It's the foundation of every relationship we have. When we have it, everything can feel great. When it's chipped or broken, it can alter lives. But how do we achieve trust, and, more importantly, how can we keep it alive in relationships?
Harvard Business School professor Frances Frei recently underwent an assignment to restore trust to the employees of the much-maligned organisation Uber. She revealed what she learned about trust in a public speech, and much of what she says is as pertinent to individuals as it is to corporations. Watch her speech below, or read the highlights of the transcript here...
"There's three things about trust. If you sense that I
am being authentic, you are much more likely to trust me. If you
sense that I have real rigor in my logic, you are far more likely to trust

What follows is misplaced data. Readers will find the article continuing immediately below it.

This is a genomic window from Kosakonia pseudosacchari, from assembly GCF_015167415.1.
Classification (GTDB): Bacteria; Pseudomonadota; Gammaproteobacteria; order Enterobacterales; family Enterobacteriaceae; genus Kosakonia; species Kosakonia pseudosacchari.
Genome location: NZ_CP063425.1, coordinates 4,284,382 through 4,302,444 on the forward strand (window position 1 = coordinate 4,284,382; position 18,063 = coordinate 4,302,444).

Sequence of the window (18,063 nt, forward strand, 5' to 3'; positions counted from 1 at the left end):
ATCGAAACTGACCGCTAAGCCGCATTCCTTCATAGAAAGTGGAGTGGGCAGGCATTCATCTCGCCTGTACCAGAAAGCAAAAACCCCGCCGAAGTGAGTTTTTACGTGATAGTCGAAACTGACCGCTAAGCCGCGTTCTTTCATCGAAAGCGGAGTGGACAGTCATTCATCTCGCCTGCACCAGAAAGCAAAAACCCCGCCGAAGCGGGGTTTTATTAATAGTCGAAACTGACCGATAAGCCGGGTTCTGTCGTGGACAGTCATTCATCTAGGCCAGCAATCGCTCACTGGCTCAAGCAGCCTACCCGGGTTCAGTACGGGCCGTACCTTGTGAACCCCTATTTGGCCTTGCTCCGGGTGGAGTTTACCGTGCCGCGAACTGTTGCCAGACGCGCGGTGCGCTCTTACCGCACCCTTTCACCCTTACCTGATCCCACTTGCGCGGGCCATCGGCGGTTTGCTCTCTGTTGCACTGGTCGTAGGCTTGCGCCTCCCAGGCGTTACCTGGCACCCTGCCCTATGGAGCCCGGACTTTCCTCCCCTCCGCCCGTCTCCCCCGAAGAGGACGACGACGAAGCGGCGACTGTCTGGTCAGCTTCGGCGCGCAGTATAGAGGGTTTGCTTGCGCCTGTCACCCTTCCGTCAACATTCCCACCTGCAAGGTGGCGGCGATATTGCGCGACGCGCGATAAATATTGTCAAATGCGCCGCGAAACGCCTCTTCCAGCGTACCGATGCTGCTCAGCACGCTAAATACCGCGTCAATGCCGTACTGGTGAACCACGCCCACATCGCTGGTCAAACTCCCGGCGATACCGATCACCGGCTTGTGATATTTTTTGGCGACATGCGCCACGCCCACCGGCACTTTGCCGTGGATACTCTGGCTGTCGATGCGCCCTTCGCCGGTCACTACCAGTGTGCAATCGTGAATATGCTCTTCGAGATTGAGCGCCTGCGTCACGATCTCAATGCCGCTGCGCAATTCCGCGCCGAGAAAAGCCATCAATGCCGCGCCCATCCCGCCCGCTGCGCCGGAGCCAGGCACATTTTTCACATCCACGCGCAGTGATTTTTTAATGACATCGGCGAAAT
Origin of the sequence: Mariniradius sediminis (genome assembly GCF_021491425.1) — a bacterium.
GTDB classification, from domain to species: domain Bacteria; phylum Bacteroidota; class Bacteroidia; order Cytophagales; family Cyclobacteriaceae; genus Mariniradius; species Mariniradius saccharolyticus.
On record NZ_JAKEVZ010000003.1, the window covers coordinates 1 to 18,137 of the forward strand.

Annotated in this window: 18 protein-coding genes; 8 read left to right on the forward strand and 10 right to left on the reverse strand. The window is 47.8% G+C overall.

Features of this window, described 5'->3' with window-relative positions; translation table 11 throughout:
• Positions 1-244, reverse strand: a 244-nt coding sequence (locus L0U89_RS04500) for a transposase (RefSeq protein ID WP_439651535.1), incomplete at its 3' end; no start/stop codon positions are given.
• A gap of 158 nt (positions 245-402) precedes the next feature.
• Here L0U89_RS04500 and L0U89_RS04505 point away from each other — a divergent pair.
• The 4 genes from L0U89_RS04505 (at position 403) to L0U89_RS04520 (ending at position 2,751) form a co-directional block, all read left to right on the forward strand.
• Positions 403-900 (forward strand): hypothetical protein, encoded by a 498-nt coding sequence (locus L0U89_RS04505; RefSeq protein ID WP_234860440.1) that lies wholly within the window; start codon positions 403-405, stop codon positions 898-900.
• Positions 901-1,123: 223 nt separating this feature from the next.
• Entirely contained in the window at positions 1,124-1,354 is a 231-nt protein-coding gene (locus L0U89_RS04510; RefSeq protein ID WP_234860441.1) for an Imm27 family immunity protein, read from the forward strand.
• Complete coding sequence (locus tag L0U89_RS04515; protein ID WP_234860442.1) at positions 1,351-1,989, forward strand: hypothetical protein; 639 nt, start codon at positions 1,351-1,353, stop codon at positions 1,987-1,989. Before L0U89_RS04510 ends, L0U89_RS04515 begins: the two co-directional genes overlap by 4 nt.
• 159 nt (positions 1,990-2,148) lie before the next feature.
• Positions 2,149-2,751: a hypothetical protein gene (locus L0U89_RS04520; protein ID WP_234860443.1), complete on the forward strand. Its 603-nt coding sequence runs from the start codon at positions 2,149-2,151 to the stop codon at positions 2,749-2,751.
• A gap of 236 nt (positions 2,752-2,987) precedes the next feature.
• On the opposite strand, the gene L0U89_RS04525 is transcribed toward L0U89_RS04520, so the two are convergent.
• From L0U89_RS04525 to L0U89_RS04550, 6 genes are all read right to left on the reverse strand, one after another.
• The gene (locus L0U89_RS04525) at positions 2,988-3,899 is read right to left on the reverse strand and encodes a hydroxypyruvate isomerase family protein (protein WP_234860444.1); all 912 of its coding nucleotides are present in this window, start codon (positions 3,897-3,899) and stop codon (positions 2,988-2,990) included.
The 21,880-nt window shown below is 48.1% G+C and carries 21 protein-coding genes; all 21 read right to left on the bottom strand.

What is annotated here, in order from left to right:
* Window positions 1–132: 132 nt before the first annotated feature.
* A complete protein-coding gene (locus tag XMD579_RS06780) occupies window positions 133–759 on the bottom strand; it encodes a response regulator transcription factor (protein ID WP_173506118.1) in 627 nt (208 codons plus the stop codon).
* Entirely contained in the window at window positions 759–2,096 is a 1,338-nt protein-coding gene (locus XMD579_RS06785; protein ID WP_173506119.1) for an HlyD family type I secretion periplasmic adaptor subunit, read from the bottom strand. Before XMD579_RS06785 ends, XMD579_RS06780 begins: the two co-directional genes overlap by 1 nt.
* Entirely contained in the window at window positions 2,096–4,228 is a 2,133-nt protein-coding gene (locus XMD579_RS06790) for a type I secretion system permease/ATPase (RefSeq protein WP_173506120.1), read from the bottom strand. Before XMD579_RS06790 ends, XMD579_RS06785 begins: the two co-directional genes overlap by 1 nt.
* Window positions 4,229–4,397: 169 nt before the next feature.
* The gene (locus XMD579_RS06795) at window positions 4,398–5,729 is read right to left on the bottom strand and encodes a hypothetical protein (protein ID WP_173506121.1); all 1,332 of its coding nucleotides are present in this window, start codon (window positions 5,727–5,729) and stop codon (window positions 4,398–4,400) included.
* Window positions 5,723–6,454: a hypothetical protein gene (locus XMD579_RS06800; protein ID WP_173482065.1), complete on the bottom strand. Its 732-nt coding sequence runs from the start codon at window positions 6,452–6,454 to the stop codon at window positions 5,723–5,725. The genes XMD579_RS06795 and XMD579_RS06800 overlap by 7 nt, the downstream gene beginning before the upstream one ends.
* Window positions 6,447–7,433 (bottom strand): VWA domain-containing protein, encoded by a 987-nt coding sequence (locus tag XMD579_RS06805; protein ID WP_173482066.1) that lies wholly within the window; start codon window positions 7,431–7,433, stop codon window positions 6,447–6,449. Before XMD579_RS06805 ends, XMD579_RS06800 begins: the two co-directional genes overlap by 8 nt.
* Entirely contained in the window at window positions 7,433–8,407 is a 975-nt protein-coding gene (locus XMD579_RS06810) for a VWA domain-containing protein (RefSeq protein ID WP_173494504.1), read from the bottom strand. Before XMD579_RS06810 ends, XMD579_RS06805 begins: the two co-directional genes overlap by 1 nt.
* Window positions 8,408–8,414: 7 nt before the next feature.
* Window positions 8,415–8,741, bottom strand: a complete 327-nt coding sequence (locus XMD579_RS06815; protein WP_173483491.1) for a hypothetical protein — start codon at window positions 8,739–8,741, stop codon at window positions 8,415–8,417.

me. And if you believe that my empathy is directed towards you, you
are far more likely to trust me. When all three of these things are
working, we have great trust. But if any one of these three gets
shaky, if any one of these three wobbles, trust is threatened.
"So the most common wobble is empathy. The most common wobble is that people just don't believe that we're mostly in it for them, and they believe that we're too self-distracted. And it's no wonder. We are all so busy with so many demands on our time, it's easy to crowd out the time and space that empathy requires.
"So here's the prescription: identify where, when and to whom you are likely to offer your distraction. That should trace pretty perfectly to when, where and to whom you are likely to withhold your empathy. And if in those instances, we can come up with a trigger that gets us to look up, look at the people right in front of us, listen to them, deeply immerse ourselves in their perspectives, then we have a chance of having a sturdy leg of empathy. And if you do nothing else, please put away your cell phone. It is the largest distraction magnet yet to be made, and it is super difficult to create empathy and trust in its presence. That takes care of the empathy wobblers."